Hettrick wants Nevada tax cap | TahoeDailyTribune.com

Hettrick wants Nevada tax cap

Jeff Munson

With property tax bills on the Nevada side of Lake Tahoe predicted to increase as much as 30 percent next year, Assemblyman Lynn Hettrick says he’s willing to support or author legislation to halt large increases.

With a tax cap petition calling for a 2 percent cap on taxes failing to gather enough steam to make it on the November ballot, Hettrick told members of the Tahoe Douglas Chamber of Commerce that while he supports the idea of tax caps, the petition floated by one of his colleagues went too far.

“While I personally don’t think it is the right solution, there is enough leverage there for the impetus for legislation,” the Gardnerville Republican said Tuesday, following the chamber meeting.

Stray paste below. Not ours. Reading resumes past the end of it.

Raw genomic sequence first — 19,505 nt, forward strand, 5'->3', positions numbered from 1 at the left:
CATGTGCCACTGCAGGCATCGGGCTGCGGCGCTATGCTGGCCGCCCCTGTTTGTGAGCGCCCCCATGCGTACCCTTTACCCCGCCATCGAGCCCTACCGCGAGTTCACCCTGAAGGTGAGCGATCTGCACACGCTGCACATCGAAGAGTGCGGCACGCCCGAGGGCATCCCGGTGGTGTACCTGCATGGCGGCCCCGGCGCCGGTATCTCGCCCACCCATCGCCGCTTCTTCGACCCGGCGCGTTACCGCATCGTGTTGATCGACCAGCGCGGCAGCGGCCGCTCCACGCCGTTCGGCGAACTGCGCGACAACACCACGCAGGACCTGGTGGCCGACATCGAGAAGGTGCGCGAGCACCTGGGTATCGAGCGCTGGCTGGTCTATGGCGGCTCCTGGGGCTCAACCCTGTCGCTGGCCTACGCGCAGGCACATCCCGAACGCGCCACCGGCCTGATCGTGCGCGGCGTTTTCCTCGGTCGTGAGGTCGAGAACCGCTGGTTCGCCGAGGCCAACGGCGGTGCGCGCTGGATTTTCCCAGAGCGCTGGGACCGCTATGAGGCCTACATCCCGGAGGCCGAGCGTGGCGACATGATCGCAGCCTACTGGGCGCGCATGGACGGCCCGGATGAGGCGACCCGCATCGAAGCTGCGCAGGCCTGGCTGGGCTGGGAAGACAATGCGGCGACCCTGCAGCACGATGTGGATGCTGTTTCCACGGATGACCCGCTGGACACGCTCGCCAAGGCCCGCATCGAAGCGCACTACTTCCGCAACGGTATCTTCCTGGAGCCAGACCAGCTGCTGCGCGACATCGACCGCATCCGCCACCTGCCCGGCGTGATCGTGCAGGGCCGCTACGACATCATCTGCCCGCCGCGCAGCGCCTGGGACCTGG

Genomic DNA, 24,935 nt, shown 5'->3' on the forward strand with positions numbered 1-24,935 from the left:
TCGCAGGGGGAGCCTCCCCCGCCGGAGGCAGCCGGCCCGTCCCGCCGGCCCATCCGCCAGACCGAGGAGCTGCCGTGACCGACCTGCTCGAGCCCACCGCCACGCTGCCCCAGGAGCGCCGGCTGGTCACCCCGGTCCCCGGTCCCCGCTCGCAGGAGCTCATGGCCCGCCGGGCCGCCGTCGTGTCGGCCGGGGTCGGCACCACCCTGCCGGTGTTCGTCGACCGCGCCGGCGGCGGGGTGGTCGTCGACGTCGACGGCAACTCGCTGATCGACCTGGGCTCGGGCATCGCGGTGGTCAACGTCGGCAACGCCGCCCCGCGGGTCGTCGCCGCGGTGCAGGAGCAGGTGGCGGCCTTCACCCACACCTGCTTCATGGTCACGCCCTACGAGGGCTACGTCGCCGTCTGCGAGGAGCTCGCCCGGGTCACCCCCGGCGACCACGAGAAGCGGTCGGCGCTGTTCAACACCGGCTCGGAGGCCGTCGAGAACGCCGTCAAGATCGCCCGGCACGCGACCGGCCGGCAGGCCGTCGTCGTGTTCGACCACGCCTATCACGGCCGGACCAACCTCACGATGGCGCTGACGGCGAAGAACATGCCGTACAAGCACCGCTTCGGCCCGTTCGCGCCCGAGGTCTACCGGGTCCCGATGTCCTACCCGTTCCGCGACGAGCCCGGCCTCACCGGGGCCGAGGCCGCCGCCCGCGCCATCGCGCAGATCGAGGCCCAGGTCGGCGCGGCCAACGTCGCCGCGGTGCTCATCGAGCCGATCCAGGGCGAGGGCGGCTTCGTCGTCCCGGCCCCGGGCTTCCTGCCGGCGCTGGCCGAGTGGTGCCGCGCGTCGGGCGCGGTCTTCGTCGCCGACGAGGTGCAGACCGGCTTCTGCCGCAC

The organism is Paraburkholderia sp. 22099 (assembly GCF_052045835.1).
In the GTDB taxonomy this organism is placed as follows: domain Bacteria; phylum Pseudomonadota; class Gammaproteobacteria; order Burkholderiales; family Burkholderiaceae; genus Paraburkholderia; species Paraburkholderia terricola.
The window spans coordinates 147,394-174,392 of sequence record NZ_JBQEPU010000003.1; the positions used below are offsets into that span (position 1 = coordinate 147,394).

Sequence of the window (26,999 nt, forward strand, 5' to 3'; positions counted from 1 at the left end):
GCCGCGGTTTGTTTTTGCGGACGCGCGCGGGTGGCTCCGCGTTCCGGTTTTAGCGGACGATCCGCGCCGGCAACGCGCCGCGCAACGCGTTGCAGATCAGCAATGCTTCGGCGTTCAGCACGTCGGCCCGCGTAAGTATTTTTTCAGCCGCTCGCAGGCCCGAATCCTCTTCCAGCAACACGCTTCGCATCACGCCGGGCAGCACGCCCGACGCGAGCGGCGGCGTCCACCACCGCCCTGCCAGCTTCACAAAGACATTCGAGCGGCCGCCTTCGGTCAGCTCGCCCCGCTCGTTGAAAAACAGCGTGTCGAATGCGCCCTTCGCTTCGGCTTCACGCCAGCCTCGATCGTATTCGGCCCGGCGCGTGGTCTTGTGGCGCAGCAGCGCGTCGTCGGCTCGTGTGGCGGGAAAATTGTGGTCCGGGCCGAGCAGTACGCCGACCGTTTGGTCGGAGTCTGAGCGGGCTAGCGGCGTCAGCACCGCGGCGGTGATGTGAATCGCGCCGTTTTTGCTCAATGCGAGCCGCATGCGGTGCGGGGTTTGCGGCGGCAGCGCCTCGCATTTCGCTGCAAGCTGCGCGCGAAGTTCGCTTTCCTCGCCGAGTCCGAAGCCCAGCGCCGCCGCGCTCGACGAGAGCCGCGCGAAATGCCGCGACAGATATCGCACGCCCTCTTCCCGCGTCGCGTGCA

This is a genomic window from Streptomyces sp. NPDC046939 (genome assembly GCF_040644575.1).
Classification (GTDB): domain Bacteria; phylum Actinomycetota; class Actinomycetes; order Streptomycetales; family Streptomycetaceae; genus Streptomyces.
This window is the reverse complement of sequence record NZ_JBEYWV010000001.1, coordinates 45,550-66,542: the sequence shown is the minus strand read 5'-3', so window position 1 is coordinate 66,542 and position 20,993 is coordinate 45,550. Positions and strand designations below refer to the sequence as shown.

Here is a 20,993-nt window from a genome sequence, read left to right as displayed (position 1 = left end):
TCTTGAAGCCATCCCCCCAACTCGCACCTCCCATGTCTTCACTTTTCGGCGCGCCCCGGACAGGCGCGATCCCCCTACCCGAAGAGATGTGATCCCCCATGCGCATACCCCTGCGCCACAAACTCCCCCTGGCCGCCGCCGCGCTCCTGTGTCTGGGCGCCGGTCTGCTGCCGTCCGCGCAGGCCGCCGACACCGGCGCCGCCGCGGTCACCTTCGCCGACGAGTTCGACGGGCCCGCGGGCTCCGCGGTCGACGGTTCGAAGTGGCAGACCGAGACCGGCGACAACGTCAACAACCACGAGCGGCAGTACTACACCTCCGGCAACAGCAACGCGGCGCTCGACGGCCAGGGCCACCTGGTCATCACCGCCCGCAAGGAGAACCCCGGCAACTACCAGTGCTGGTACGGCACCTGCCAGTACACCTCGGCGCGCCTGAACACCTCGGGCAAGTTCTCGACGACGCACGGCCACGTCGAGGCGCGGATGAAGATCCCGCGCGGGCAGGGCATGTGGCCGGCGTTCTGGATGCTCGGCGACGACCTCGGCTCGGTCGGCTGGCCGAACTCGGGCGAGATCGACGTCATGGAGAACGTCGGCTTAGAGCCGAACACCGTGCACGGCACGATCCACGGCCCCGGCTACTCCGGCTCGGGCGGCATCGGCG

The proposed 2 percent property tax cap sponsored by Assemblywoman Sharron Angle won’t appear on the November ballot. It called for a constitutional amendment to cap taxes at 2 percent a year. Some argued counties and school districts in Nevada would be hurt by the rollback because it would have been retroactive to 2001 forcing school districts and counties to give back money they had already collected from the state.

Instead Hettrick said he will back or sponsor legislation to place a cap somewhere in the neighborhood of 4 to 6 percent a year.

Citing the work by Clark County Assessor Mark Scholfield, both Hettrick and Douglas County Assessor Doug Sonnemann agree that something needs to be done legislatively to halt huge property tax increases in some areas of the state, including Lake Tahoe and Las Vegas.

Scholfield’s plan calls for a property tax cap of 6 percent annually.

“It is the best thing going at this point. I could see some modifications to this but at least it would be a good starting point,” Sonnemann said.

Hettrick believes it is viable to get that passed during next year’s session of the Nevada Legislature.

What’s good about the Scholfield plan is that it doesn’t penalize counties which take in more money than they contribute to the state, Hettrick said.

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